No Mans Land


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No Mans Land Review

by Eduardo Rivadavia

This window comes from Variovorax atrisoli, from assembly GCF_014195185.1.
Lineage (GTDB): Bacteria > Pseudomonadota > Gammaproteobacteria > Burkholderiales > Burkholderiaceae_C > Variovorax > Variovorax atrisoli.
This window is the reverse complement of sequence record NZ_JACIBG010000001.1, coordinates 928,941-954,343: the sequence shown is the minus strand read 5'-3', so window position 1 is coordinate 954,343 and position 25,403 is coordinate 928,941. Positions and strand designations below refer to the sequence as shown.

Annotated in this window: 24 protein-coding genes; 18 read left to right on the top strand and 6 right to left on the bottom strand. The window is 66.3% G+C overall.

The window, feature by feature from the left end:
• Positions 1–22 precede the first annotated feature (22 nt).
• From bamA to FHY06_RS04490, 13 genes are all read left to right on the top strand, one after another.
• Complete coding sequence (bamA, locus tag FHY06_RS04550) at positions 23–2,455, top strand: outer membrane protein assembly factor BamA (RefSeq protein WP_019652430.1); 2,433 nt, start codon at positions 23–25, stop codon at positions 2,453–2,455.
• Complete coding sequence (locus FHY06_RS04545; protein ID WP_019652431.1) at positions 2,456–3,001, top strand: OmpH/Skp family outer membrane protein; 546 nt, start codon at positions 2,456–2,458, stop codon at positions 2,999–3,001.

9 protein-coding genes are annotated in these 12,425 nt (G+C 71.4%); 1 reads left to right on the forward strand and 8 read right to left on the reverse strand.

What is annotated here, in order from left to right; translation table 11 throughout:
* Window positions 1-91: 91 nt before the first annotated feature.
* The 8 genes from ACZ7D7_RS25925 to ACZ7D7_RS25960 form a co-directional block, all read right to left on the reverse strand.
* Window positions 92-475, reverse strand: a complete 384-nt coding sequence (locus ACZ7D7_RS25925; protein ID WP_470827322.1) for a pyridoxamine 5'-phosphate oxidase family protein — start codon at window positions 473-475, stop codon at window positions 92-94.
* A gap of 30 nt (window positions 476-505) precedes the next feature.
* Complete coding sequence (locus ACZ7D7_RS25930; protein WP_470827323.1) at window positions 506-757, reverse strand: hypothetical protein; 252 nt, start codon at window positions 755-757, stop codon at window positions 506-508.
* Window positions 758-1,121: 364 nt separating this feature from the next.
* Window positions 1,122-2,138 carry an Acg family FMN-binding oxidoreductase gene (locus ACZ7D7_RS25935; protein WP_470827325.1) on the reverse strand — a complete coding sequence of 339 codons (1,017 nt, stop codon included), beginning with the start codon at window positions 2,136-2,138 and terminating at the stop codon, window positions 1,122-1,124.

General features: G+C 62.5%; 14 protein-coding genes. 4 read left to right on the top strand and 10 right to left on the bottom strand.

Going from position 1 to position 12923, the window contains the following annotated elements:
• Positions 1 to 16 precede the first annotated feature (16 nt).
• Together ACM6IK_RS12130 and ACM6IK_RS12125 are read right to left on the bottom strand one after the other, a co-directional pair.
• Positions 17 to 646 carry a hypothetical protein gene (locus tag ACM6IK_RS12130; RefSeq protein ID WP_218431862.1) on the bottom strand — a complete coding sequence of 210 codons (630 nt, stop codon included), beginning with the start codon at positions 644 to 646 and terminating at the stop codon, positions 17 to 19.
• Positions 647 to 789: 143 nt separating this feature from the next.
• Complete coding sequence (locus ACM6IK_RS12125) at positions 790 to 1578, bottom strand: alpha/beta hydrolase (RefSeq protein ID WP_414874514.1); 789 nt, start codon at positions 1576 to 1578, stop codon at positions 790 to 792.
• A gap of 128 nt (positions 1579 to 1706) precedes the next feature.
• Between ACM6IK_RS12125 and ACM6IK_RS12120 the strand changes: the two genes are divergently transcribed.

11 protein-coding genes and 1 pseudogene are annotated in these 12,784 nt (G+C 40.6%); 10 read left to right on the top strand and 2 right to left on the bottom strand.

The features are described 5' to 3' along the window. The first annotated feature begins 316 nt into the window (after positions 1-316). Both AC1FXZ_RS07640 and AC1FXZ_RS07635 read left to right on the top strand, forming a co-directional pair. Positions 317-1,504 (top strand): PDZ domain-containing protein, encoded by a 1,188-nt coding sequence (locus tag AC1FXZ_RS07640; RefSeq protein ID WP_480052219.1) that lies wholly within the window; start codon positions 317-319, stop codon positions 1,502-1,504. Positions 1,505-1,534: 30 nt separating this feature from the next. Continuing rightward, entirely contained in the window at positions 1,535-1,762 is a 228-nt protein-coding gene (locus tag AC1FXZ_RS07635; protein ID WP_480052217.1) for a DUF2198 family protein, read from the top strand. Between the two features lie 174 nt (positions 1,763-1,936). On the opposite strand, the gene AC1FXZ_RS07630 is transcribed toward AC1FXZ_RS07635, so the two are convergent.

1984's No Mans Land effectively witnessed the birth of Holocaust Mark II, when original leader and guitarist John Mortimer was convinced to resurrect his recently defunct band to capitalize on the surprise demand for its 1983 Live (Hot Curry & Wine) release. Of course this very spotty and inauspicious record hardly qualified as a "band" effort, seeing as how Mortimer wound up handling all vocal, guitar, and bass duties, leaving only the drums for new arrival Steve Cowen to tackle. Maybe they shouldn't have bothered, as the resulting 11 mercifully brief, demo-quality songs heard here bore little resemblance to the Holocaust of old. Not only was the sound positively tiny when compared to the Scottish metal heads' powerful, meaty early efforts, the songwriting on hand was horribly amateurish, with only the title track and the ultra-cheesy "Here Come the Good Times" showing any staying power in future live sets -- and not much, at that. To no one's surprise, Holocaust was soon no more yet again, and it would take five years for a more lasting and truly worthwhile comeback to take shape.

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